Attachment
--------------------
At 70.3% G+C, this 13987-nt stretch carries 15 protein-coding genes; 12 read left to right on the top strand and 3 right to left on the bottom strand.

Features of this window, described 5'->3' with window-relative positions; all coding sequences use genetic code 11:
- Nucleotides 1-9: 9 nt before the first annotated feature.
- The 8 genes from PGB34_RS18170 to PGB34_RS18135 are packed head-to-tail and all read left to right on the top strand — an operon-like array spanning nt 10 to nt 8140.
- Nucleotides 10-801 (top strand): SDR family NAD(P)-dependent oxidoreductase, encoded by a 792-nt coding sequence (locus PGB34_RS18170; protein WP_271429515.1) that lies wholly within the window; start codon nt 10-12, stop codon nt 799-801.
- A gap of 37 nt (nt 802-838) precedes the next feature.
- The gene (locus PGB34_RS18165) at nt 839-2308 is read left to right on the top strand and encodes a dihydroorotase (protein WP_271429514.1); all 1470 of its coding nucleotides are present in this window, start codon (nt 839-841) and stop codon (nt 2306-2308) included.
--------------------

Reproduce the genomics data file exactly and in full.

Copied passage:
At 70.3% G+C, this 13987-nt stretch carries 15 protein-coding genes; 12 read left to right on the top strand and 3 right to left on the bottom strand.

Features of this window, described 5'->3' with window-relative positions; all coding sequences use genetic code 11:
- Nucleotides 1-9: 9 nt before the first annotated feature.
- The 8 genes from PGB34_RS18170 to PGB34_RS18135 are packed head-to-tail and all read left to right on the top strand — an operon-like array spanning nt 10 to nt 8140.
- Nucleotides 10-801 (top strand): SDR family NAD(P)-dependent oxidoreductase, encoded by a 792-nt coding sequence (locus PGB34_RS18170; protein WP_271429515.1) that lies wholly within the window; start codon nt 10-12, stop codon nt 799-801.
- A gap of 37 nt (nt 802-838) precedes the next feature.
- The gene (locus PGB34_RS18165) at nt 839-2308 is read left to right on the top strand and encodes a dihydroorotase (protein WP_271429514.1); all 1470 of its coding nucleotides are present in this window, start codon (nt 839-841) and stop codon (nt 2306-2308) included.